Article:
The Bible is clear that we should be willing to lend and share, if we are able, with those in need. “A good man deals graciously and lends” (Psalm 112:5). “Give to him who asks you, and from him who wants to borrow from you do not turn away” (Matthew 5:42). “(Those who are rich) Let them do good, that they may be rich in good works, ready to give, willing to share… that they may lay hold on eternal life” (2 Timothy 6:18-19). There are qualifications to these work. One has a duty to first provide for his own family (Matthew 15:3-6; 1 Timothy 5:4, 8, 16). Next, one is to give priority to helping Christian brethren who are in need (Galatians 6:10). Then, others should be helped as we have opportunity (and ability). Moreover, one should not enable bad behavior (2 Thessalonians 3:10).
But, what about the borrower? Does he have a responsibility? I do believe that he does, and such is the focus of this writing.
Have you ever loaned something to someone, only to be disappointed at the condition of the item when it was returned? Have you ever borrowed something from someone, and had it break or be damaged, while it was in your possession? What does the Bible say about this? Consider from the Old Testament: (1) “The wicked borrows and does not repay” (Psalm 37:21). We should return what we borrow. (2) “If a man borrows anything from his neighbor, and it becomes injured or dies, the owner of it not being with it, he shall surely make it good” (Exodus 22:14). One should try to replace, repair, or pay damage to the lender. (3) “When they came to the Jordan, they cut down trees. But as one was cutting down a tree, the iron ax head fell into the water; and he cried out and said, ‘Alas, Master! For it was borrowed.” (2 Kings 6:4-5). This is what one of the “sons of the prophets” said to Elisha. He was greatly concerned, not simply for the loss of the ax head, but because it was borrowed. Elisha miraculous caused the iron to float, and it was retrieved (2 Kings 6:6-7). The righteous take their responsibility to care for borrowed items seriously. True, these are Old Testament passages, but does God expect less care for others property today?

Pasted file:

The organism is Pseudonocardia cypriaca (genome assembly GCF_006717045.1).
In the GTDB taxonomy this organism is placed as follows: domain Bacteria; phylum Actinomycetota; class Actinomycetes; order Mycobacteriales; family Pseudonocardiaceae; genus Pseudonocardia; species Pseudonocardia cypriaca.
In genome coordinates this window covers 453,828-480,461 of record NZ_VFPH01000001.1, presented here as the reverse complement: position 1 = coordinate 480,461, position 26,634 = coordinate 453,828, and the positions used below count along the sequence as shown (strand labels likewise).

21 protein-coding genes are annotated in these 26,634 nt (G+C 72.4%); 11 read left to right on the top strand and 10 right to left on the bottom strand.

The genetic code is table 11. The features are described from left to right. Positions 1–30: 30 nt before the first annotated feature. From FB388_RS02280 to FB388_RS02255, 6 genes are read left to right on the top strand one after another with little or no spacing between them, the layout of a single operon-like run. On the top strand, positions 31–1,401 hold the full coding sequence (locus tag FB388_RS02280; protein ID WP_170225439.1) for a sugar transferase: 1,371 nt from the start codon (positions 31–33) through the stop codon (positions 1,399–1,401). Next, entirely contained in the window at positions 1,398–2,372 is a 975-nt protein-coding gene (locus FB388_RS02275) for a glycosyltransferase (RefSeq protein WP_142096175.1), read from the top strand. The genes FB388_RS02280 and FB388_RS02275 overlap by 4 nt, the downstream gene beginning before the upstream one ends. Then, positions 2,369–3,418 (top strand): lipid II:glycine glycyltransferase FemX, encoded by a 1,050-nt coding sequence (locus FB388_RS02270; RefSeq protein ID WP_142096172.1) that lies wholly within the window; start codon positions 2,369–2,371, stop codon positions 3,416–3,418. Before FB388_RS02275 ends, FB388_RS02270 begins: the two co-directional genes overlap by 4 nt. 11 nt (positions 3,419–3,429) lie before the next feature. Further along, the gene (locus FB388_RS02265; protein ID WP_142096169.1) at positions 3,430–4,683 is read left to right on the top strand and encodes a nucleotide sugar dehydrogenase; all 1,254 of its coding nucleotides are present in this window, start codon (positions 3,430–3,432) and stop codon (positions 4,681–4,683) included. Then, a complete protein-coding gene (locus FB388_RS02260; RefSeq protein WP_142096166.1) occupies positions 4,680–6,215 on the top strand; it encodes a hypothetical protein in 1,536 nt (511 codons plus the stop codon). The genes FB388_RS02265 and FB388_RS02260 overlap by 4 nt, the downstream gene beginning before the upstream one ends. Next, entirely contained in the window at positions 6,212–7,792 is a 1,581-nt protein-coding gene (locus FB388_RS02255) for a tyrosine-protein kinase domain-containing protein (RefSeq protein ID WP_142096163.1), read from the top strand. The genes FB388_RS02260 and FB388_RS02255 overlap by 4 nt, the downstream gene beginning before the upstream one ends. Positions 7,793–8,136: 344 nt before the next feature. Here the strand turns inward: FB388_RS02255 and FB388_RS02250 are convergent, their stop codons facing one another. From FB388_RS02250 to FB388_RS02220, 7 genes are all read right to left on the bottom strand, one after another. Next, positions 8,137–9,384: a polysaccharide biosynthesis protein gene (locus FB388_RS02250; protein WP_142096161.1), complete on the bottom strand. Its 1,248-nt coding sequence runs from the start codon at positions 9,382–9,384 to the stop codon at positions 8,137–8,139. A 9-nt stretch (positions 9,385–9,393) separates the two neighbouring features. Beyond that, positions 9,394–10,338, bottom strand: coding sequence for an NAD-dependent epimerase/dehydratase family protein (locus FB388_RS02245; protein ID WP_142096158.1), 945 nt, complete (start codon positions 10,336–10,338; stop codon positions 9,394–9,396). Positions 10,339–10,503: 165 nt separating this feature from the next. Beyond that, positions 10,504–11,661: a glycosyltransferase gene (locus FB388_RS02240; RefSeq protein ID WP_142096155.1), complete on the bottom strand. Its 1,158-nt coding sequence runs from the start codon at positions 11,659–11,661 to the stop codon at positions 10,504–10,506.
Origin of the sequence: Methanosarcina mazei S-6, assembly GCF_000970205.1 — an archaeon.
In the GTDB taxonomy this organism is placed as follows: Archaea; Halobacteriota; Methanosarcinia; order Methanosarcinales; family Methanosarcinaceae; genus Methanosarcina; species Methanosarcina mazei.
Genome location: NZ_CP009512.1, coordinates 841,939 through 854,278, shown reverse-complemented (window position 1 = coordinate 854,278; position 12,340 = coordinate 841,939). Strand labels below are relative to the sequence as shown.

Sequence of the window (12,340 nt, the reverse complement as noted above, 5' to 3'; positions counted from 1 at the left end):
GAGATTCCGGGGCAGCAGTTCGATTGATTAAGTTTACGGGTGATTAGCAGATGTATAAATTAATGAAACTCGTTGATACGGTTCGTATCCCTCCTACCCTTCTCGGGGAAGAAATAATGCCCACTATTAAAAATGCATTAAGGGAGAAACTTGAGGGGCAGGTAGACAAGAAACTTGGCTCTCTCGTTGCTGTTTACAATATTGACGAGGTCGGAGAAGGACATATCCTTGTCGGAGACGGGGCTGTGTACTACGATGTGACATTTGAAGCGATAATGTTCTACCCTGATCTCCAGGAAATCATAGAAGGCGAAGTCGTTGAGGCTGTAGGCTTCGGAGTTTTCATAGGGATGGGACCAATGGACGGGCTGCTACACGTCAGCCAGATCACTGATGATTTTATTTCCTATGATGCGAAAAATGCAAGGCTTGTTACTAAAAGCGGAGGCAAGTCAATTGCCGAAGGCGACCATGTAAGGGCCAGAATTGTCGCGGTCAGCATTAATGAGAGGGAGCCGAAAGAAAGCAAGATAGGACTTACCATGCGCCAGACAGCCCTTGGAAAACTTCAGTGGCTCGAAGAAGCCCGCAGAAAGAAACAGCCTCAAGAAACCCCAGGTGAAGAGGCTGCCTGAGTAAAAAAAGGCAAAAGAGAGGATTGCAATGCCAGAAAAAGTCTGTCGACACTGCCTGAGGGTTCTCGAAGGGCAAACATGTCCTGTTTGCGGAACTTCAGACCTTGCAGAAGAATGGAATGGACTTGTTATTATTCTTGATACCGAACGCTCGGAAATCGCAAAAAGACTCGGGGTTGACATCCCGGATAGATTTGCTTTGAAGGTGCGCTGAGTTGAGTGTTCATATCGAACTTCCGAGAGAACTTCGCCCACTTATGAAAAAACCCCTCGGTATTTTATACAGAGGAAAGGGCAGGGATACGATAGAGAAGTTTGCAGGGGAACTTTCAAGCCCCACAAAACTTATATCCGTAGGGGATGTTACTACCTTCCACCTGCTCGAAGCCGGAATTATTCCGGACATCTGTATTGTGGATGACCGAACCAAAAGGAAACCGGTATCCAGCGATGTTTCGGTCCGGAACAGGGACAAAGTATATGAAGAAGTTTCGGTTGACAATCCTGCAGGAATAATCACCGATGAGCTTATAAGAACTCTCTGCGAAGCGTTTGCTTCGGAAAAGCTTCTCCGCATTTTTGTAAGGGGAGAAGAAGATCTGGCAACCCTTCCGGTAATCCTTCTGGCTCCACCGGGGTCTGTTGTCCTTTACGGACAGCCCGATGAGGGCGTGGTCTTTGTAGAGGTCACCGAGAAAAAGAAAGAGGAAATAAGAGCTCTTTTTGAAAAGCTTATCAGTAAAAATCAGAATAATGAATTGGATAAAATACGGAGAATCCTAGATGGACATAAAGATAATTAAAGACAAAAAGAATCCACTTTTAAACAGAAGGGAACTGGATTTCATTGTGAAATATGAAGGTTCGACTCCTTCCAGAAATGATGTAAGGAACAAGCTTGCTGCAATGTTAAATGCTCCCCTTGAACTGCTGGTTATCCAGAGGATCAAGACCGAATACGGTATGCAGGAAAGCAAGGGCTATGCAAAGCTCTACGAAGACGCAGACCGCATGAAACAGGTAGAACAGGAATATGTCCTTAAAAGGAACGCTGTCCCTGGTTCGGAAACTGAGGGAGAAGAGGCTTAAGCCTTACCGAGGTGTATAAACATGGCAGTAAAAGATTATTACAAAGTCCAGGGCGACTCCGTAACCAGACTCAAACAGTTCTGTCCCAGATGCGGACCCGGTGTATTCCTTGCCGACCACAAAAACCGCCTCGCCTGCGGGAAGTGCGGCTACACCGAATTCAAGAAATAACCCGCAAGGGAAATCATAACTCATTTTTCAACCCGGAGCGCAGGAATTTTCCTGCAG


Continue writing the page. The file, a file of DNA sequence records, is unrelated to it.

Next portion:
Consider the word of John and the New Testament: (1) “Therefore, whatever you want men to do to you, do also to them, for this is the law and the prophets” (Matthew 7:12). (2) “If it is possible, as much as depends on you, live peaceably with all men” (Romans 12:18). (3) “Love does no harm to a neighbor, therefore love is the fulfillment of the law” (Romans 13:10). (4) “Let each of you look out not only for his own interests, but also for the interests of others (Philippians 2:4). True, these passages are not specifically addressing the borrowing issue, but is there not an application?
I have seen many problems develop between brethren over borrowed items. I have seen friendships damaged over such. Many problems could be avoided if the above passages were considered.